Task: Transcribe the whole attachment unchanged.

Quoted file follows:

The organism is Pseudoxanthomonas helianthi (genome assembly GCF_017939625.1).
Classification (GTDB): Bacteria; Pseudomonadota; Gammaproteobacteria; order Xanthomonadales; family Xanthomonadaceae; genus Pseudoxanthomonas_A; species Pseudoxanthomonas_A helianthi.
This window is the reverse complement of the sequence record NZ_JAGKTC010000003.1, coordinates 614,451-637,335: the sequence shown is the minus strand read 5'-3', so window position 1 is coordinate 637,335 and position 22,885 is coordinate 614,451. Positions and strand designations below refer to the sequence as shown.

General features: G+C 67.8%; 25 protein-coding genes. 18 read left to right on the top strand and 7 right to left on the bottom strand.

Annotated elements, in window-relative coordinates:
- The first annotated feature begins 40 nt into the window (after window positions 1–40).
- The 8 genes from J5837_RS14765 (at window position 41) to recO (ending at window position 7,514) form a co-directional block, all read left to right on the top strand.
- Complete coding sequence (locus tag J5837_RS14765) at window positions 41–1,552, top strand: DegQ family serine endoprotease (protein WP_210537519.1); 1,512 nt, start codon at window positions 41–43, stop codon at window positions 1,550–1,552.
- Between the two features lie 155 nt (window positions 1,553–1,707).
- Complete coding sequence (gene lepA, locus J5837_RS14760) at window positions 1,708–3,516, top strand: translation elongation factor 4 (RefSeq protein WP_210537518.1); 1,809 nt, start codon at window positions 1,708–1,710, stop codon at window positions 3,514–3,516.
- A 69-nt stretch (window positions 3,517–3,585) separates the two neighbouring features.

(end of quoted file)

The organism is Pseudoxanthomonas helianthi (genome assembly GCF_017939625.1).
Classification (GTDB): Bacteria; Pseudomonadota; Gammaproteobacteria; order Xanthomonadales; family Xanthomonadaceae; genus Pseudoxanthomonas_A; species Pseudoxanthomonas_A helianthi.
This window is the reverse complement of the sequence record NZ_JAGKTC010000003.1, coordinates 614,451-637,335: the sequence shown is the minus strand read 5'-3', so window position 1 is coordinate 637,335 and position 22,885 is coordinate 614,451. Positions and strand designations below refer to the sequence as shown.

General features: G+C 67.8%; 25 protein-coding genes. 18 read left to right on the top strand and 7 right to left on the bottom strand.

Annotated elements, in window-relative coordinates:
- The first annotated feature begins 40 nt into the window (after window positions 1–40).
- The 8 genes from J5837_RS14765 (at window position 41) to recO (ending at window position 7,514) form a co-directional block, all read left to right on the top strand.
- Complete coding sequence (locus tag J5837_RS14765) at window positions 41–1,552, top strand: DegQ family serine endoprotease (protein WP_210537519.1); 1,512 nt, start codon at window positions 41–43, stop codon at window positions 1,550–1,552.
- Between the two features lie 155 nt (window positions 1,553–1,707).
- Complete coding sequence (gene lepA, locus J5837_RS14760) at window positions 1,708–3,516, top strand: translation elongation factor 4 (RefSeq protein WP_210537518.1); 1,809 nt, start codon at window positions 1,708–1,710, stop codon at window positions 3,514–3,516.
- A 69-nt stretch (window positions 3,517–3,585) separates the two neighbouring features.